Her form line is strong. Perrine – who has cataracts, microphthalmia, nystagmus and glaucoma – has claimed medals in all four of her previous World Cup competitions and is ranked top-five in three events.
“I’d love to achieve podiums and I feel that if [Christian] and I can put together solid runs then that is most definitely achievable,” Perrine says.
“[I’m] definitely eyeing those off and it is really hard to win medals, especially with the classification and they way it is right now.
“[But] there are so many top girls in my division. We’ve got girls from Great Britain, Germany, Slovakia, Belgium. There’s about, gosh, more than a handful of us that can win a medal on any day.
“It’s ski racing, so it’s completely unpredictable. You just don’t know what’s going to happen.”
Perrine knows better that most the unpredictable nature of alpine skiing after a string of dramatic and forgettable moments in Sochi.
After narrowing missing the podium in the downhill, she was in a medal-winning position in the super-G before losing control and recording a DNF.
Then she was disqualified in the super combined for attaching a visor to her race helmet. Finally, a ski came loose in the slalom and giant slalom, drawing to an end a cursed Russian experience.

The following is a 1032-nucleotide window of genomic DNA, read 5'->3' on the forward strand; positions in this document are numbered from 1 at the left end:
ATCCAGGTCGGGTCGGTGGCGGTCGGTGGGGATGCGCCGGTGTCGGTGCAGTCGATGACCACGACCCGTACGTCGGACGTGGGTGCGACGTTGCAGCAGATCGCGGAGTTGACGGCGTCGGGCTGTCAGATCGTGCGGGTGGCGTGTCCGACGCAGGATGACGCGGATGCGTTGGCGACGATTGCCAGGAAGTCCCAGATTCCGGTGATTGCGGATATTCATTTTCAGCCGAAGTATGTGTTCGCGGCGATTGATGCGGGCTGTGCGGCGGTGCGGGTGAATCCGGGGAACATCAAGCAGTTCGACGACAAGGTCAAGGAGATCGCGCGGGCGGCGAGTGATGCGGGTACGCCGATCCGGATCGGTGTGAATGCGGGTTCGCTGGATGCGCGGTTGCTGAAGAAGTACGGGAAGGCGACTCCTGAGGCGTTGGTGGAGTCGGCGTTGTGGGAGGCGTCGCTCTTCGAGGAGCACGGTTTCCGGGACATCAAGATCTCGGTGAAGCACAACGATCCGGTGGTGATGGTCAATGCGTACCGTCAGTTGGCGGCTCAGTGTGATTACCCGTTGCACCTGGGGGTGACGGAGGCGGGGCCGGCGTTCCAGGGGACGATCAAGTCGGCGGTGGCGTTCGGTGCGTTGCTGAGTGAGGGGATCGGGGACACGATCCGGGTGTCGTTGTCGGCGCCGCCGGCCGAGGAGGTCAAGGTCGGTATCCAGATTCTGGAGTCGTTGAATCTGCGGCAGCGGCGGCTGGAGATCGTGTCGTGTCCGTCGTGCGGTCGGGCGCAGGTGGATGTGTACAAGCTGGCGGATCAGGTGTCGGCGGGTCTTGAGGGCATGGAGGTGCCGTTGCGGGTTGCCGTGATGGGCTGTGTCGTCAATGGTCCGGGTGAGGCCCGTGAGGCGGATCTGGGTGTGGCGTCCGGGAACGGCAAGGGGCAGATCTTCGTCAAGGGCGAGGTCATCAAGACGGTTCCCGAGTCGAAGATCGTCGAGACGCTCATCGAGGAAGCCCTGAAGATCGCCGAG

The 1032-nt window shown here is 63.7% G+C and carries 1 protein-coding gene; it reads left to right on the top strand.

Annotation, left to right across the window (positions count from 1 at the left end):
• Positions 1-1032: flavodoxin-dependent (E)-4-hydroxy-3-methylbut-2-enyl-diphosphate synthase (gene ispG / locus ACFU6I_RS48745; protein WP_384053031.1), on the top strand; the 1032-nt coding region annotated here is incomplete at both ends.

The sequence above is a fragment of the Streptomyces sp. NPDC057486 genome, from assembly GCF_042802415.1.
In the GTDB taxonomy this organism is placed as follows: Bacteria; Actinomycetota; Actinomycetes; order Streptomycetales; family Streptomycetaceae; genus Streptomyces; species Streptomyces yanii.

“Everything that could go wrong basically did go wrong basically,” she says.
“Poor equipment choice made by myself, my guide and my coaches led to a disqualification when I was in a medal position, which was unfortunate.
“A couple of ski mishaps, a couple of disqualifications – basically it was just not a good time.
“Sometimes it sits in the back of your mind but you do try and find a way to move on. You have to.”
Geiger, 29, is the women’s coach of the Australian Para-alpine ski team and both he and Perrine hope the new dynamic of his dual role will pay dividends.
“He’s a good influence – for the most part,” Perrine says with a chuckle.
“We do [know each other inside out],” she says. “We know each other really well.